Achievement, excellence and success are never a coincidence; success is crafted by personal discipline, dedication, determination hard work and unrelenting passion.

Let’s celebrate tests: Because tests advance – and have always advanced – the universal human condition
It is through the process of engaging and extending mental and motor function through the application of self-directing tests is what advances the mind and the body (the hólos). Tests are a universal inevitable part of life. Self-explorative, self-extending self-improvement tests are genetically ‘hardwired’ in the brain. This self-extending and self-testing is a DNA brain-based imperative because ‘the brain knows’ that it needs this process of self-exploration and self-testing (both through thinking and movement), to advance the universal human condition. If that were not the case, none of us would be reading these words.

The unity of mind and body is an objective reality
As noted by Donald Hebb “Neurons that fire together wire together,” and, equally: “Neurons that fire apart wire apart.” Which means, that if the brain and body is not being used and extended, the brain does its own pruning of the neurons that are not being used.

Children have been testing themselves forever
Universally, children begin exploring and testing themselves from the moment they are born. If you watch children at play, once they have explored and completed a particular movement, what do they do? They immediately begin to think and to physically search how they can further extend themselves. Self-testing is an axiomatic imperative. If this was not taking place, the brain and the body (the hólos) would never advance.

The brain and body
The hólos is a descriptor which unifies the brain and the body, with one word. Prior to this the brain and the body had always been referred to as two separate entities, i.e. the brain and the body. Hólos derives from the Greek: ?λος – ólos. The English word holistic is derived from hólos. Holistic and hólos offer the same classification. Holistic and hólos incorporate the concept of holism.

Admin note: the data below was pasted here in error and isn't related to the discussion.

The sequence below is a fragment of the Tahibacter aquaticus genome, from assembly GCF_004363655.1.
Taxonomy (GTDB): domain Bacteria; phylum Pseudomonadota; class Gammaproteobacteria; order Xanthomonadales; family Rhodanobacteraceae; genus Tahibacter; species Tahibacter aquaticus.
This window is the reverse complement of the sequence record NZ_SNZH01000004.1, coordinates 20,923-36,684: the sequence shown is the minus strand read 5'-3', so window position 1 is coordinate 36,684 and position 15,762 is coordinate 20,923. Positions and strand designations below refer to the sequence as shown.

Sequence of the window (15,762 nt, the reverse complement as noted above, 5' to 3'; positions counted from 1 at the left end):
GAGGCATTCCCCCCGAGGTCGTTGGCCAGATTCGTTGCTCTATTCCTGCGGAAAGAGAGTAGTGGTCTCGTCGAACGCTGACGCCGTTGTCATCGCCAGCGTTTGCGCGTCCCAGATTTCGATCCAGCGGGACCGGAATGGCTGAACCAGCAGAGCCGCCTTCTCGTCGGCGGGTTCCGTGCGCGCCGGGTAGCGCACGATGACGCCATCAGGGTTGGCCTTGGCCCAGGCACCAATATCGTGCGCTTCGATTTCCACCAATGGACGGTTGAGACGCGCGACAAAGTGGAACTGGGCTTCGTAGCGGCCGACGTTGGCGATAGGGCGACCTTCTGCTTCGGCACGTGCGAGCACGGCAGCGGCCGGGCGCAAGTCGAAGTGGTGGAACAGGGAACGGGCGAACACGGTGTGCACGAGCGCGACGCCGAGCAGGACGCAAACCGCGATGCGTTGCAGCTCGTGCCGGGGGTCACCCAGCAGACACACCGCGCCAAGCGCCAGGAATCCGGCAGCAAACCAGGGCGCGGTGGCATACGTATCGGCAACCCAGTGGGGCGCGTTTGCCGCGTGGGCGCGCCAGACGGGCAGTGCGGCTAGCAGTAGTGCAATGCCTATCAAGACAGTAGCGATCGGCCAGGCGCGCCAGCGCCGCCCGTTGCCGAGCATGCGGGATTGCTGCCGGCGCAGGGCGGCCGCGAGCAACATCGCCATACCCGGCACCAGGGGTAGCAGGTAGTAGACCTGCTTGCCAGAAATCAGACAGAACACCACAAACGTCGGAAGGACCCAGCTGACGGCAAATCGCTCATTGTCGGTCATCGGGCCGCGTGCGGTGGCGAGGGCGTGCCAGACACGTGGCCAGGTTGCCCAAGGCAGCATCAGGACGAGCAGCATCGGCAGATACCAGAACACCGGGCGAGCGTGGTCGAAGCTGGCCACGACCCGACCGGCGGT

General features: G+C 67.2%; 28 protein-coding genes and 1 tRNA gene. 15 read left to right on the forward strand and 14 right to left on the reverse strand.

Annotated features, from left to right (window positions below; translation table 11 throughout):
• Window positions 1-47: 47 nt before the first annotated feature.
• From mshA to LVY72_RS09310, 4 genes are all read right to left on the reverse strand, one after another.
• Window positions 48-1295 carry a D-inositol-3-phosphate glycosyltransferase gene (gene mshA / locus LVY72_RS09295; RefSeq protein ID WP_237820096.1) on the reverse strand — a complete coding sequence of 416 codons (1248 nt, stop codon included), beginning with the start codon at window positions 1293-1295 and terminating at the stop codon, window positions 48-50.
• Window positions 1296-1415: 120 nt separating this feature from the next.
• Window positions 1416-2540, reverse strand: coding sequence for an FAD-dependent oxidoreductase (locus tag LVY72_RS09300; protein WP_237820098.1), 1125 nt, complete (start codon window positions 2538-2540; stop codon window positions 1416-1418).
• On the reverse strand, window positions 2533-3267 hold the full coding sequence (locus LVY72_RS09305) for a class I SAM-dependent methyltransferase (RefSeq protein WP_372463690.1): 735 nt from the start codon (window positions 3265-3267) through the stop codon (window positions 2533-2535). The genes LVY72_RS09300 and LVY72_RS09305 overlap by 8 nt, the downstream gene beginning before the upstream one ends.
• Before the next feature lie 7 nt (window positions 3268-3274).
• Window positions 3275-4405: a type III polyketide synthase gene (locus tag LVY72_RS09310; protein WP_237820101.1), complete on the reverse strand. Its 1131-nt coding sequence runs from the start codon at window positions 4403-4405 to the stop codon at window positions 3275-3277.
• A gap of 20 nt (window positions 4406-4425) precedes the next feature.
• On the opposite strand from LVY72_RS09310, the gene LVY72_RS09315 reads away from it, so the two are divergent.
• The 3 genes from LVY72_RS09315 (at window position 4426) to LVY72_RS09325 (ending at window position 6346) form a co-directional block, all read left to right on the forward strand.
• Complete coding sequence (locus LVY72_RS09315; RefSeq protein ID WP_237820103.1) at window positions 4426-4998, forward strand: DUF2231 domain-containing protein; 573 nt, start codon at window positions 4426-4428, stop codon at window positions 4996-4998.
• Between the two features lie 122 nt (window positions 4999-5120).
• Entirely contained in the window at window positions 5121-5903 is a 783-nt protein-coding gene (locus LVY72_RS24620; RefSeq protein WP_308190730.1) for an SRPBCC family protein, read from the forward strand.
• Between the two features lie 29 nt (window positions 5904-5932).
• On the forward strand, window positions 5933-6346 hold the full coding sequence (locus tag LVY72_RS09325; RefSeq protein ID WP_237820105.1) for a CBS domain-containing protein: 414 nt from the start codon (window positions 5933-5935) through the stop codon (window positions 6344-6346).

Norman Doidge reporting on the movement therapy work of Moshé Feldenkrais concluded “that the unity of mind and body is an objective reality, that these entities are not related to each other in one fashion or another, but are an inseparable whole. To put this more clearly: I contend that a brain could not think without motor functions.” Guy Claxton adds to this important brain and body (hólos) unity by stating that “we do not have bodies; we are bodies. If my body was different, I would be different … I am smart precisely because I am a body. I don’t own it or inhabit it; from it, I arise.” The hólos (the brain and body) “is designed to blend all” internal and external “influences together” in one seamless operating holistic entity. This means that all tissues and cells, which include neuro and glial transmitters, electrical transmissions, hormones, ions, molecules, organs and more – of the brain and body – play a role in the way our body moves, thinks and feels, and how we perceive and interact with our internal world and external world.

At a time and a land far far away
I once held the position of a senior administrator at an international school. The school had a large student population from all of the continents, except Antarctica. There was a mix of some 80 different nationalities, which included teachers and the administration and ancillary staff. The curriculum began at kindergarten and progressed through to Year 13. Year 13 was the equivalent of first year university.